We demonstrate broadband wavelength conversion of a 40 Gb/s return-to-zero signal using four-wave-mixing (FWM) in a dispersion engineered chalcogenide glass waveguide. The 6 cm long planar rib waveguide 2 μm wide was fabricated in a 0.87 μm thick film etched 350nm deep to correspond to a design where waveguide dispersion offsets the material leading to near-zero dispersion in the C-band and broadband phase matched FWM. The reduced dimensions also enhance the nonlinear coefficient to 9800 W-1km-1 at 1550 nm enabling broadband conversion in a shorter device. In this work, we demonstrate 80 nm wavelength conversions with 1.65 dB of power penalty at a bit-error rate of 10-9. Spectral measurements and simulations indicate extended broadband operation is possible.
© 2009 Optical Society of America
For wavelength routed networks, wavelength conversion is necessary to avoid the wavelength continuity constraint which otherwise restricts network efficiency. All-optical wavelength conversion based on 3rd order nonlinear processes such as four-wave mixing (FWM), cross-gain modulation (XGM) or cross-phase modulation (XPM) can circumvent these limitations . If the stringent phase-matching condition can be met, FWM provides a highly efficient means of achieving wavelength conversion over broad operational bandwidths. In the normal dispersion regime precise phase-matching cannot be achieved (neglecting higher-order dispersion), although FWM can still provide wavelength conversion over a narrow bandwidth. In the anomalous regime, phase-matching is possible , enabling broadband operation, which is a key feature for high-speed communication systems.
FWM based wavelength conversion has been demonstrated on several platforms including silica fibre , SOA devices , and silicon nanowires . Chalcogenide glasses have been known as an alternative platform for nonlinear signal processing for at least a decade . These glasses possess the desirable combination of strong nonlinearity (nonlinear index n2 of As2S3 ~130 times greater than silica ), intrinsically fast response time (not limited by free carriers as in silicon ), and low to moderate nonlinear absorption . As with silicon, chalcogenide glasses can be used for the fabrication of planar waveguides, providing a platform for the development of a photonic chip that monolithically integrates several functions and is capable of handling high data rate signals. Several of these functions have been demonstrated previously, including wavelength conversion using XPM . However, chalcogenide glasses have a strong normal material dispersion at telecom wavelengths which inhibits FWM processes. Recent progress on dispersion engineered As2S3 chalcogenide glass waveguides has resulted in anomalous dispersion across the C-band, making FWM an ideal scheme for wavelength conversion , which was reported recently for low repetition rate.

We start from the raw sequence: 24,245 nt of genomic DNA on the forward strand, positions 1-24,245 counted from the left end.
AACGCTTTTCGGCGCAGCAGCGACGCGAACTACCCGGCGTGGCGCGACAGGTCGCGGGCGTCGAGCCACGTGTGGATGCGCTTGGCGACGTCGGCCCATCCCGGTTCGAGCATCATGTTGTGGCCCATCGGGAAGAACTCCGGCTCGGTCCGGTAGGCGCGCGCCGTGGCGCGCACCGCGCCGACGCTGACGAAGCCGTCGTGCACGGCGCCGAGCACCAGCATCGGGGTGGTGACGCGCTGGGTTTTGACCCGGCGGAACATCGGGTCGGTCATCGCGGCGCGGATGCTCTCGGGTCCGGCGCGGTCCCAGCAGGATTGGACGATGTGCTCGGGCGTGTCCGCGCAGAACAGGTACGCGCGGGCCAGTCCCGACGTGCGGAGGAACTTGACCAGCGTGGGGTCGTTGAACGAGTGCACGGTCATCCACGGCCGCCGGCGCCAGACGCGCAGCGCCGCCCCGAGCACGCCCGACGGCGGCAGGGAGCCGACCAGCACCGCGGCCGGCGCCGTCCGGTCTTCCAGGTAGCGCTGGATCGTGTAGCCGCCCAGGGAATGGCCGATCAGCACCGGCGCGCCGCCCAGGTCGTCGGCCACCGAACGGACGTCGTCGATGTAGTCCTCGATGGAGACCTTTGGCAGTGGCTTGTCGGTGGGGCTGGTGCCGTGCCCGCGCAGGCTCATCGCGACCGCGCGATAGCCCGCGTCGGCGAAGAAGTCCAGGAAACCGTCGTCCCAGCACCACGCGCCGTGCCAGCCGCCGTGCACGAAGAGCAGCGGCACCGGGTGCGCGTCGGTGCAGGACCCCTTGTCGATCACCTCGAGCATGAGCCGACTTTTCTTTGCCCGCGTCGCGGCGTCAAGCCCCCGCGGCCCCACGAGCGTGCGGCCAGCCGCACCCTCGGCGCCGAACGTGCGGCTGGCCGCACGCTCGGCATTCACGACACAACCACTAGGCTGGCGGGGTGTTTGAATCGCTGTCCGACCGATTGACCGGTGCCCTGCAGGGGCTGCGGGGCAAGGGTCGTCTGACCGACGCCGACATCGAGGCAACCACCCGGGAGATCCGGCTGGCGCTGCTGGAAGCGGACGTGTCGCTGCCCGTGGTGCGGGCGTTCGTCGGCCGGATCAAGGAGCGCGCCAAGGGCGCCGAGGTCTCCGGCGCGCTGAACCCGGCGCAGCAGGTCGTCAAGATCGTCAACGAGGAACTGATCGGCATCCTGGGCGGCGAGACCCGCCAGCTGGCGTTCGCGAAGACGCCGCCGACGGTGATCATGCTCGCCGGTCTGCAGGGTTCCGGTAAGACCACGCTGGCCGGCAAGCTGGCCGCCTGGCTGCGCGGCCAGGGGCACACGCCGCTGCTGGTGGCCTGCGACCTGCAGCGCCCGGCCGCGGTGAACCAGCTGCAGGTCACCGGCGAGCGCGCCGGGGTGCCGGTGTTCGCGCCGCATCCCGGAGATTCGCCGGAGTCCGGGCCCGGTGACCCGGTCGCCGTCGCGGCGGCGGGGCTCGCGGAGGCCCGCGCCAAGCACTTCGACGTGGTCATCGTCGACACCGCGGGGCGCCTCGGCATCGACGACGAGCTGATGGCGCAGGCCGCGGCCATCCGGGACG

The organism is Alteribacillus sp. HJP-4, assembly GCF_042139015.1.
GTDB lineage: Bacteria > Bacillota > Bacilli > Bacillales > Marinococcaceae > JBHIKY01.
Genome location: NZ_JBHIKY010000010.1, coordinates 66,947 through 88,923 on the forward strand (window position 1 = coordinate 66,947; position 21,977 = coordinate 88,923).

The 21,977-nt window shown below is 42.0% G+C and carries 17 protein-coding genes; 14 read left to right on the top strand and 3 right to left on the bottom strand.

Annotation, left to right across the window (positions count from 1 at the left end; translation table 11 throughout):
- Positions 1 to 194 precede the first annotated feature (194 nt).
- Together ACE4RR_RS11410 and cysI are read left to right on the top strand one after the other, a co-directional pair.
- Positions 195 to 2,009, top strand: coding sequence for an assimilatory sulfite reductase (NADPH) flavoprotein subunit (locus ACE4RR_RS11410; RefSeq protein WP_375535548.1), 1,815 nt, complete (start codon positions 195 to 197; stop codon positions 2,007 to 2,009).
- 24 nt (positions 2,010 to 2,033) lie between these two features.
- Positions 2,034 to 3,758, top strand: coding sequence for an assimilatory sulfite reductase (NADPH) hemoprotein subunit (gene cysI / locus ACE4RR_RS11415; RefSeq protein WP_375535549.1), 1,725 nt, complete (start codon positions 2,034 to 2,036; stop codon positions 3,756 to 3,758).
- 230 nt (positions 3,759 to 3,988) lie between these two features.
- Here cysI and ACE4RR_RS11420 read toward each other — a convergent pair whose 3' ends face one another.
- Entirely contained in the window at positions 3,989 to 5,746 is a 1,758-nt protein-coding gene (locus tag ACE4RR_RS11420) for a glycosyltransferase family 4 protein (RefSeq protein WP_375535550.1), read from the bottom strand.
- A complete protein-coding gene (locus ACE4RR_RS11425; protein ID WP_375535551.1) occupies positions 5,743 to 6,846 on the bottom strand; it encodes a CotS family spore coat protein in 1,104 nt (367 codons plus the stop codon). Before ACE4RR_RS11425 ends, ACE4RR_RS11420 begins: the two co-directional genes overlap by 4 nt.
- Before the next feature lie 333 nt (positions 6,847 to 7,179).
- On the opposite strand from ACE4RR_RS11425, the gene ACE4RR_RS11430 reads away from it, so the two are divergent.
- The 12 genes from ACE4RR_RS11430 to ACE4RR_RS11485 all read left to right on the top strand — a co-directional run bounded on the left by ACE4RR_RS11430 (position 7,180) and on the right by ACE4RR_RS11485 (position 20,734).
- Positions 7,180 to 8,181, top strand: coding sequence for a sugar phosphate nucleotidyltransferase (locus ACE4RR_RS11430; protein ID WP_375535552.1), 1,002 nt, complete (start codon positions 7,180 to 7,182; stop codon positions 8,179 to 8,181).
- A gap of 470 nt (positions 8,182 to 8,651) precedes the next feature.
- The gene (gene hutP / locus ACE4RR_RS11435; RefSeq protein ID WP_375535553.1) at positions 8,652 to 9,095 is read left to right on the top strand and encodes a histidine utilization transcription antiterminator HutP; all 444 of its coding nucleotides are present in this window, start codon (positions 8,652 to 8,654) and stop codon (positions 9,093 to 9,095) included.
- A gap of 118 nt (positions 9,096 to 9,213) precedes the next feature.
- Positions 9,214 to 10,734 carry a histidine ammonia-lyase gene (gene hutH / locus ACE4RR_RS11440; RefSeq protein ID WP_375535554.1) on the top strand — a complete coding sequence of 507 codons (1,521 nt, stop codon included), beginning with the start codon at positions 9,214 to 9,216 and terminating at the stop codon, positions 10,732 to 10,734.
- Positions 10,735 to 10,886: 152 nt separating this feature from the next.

In this paper, we demonstrate broadband wavelength conversion at 40 Gb/s via FWM in a 6.0 cm long dispersion-engineered As2S3 chalcogenide glass waveguide with a high nonlinear coefficient of ~9800 /W/km. We demonstrate wavelength conversion of a 40 Gb/s signal over an 80 nm span with just over 1.65 dB power penalty at a bit-error rate (BER) of 10-9. Due its anomalous dispersion, this device can be readily reconfigured to convert C-band data into any of the telecommunication bands (S-, C- or L-bands) which covers the 1490 to 1590 nm wavelength range.
2. Principle of operation
The conventional wavelength conversion scheme, shown in Fig. 1(a), uses a continuous wave (CW) as pump. To lower the pump power requirement in this work we used another scheme, shown in Fig.1(b), where a high bit rate signal is used as the pump (at carrier frequency ωp) and co-propagates with a co-polarized monochromatic CW probe (of frequency ωcw) in the waveguide. By filtering and isolating the idler (ωi = 2ωp - ωcw), data encoded in the amplitude of the pulsed pump is transferred to the idler pulses. Apart from lower pump power requirement, an added advantage of the pulsed pump wavelength converter is the potential capability of 2R regeneration [11 –13], which is important for future high bit-rate experiments.